What Is Toothpaste?
Author: Dr. Sarah Mischo, DMD
Walking down the oral hygiene aisle can be daunting, but whether it’s the flavor, texture or creative packaging that draws us to a product, we all have our preferred brand of toothpaste. There are so many different forms of toothpaste on the market these days, however, a question that you may be asking yourself is, “what should I be looking for in a toothpaste?” Unfortunately, the answer to this question is specific to each person depending on their oral health care needs. A patient may need a sensitivity toothpaste, or a toothpaste that helps fight gum disease or tartar build-up, or a toothpaste with a higher level of fluoride to help prevent cavities.
While the ingredients may vary slightly between brands of toothpastes, they all contain a similar general base formulation that consists of:
- Mild Abrasives- such as modified silica particles. The abrasive component helps remove plaque and stain and may help with whitening the teeth. On every toothpaste there should be the letters ‘RDA,’ which stands for Relative Dentin Abrasivity. This is a standardized scale that ensures the tooth paste’s abrasive properties are safe to use and won’t cause damage to the tooth structure. When purchasing a toothpaste look for a toothpaste that has a RDA value of 250 or less.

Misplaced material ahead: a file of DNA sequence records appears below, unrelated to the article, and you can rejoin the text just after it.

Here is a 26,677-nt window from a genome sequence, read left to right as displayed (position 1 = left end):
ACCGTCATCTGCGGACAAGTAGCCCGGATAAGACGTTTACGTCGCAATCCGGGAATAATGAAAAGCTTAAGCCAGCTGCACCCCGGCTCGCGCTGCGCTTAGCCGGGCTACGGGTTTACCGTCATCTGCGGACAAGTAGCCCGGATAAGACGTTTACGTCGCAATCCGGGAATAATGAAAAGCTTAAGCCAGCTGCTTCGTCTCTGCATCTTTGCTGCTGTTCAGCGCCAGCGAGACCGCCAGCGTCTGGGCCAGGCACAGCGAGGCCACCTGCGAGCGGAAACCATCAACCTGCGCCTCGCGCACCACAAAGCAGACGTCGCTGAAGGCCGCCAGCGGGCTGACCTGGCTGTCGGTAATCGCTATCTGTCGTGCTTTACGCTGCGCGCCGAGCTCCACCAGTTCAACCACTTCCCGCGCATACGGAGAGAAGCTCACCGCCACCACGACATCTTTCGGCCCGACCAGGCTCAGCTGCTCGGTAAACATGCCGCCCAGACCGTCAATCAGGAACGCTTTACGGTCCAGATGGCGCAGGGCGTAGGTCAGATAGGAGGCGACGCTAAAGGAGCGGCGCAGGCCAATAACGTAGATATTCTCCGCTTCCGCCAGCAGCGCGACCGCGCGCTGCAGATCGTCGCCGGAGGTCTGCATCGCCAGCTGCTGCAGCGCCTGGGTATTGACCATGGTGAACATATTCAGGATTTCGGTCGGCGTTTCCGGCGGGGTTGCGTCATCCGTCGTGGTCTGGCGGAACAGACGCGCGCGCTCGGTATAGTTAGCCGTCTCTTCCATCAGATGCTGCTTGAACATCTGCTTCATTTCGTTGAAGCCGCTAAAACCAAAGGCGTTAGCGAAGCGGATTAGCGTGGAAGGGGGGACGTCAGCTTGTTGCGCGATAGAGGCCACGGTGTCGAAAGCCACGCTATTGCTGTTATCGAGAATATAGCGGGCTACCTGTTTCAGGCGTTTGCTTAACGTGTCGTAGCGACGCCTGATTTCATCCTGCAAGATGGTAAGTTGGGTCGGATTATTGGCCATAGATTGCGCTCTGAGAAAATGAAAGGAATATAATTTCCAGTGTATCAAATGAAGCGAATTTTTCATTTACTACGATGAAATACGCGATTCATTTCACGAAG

- Humectants-ingredients that help prevent the toothpaste from drying out or getting a gummy consistency.
- Flavoring agents- one of the most important ingredients when choosing a toothpaste. The flavoring in toothpaste can either be natural (i.e. peppermint, spearmint etc.) or come from an artificial flavoring. All American Dental Association accepted toothpastes use flavoring that contain no sugar.
- Thickening agents- also known as binders. The binders help stabilize the toothpaste.
- Detergent- such as Sodium Layryl Sulfate. This is what causes the toothpaste to become “foamy”.
Whatever toothpaste you decide to use, one key ingredient you need to look for is fluoride! Fluoride plays a vital role in preventing tooth decay. The fluoride in toothpaste may come in the form of sodium fluoride, stannous fluoride or sodium monoflurorphosphate. The average household toothpaste contains 1000-1500 ppm (parts per million) of fluoride in it. Fluoride is safe and effective at helping prevent dental decay!
*Children under 3 years of age- should brush 2x a day using a smear of fluoridated toothpaste
*Children 3-6 years of age- should brush 2x a day with a pea sized amount of fluoridated toothpaste
The last thing you should look for on your toothpaste packaging, is the American Dental Association (ADA) Seal of acceptance. For a full list of ADA accepted toothpastes, you can visit the American Dental Association website.
The next time you are in, feel free to talk to your dental provider about your toothpaste!
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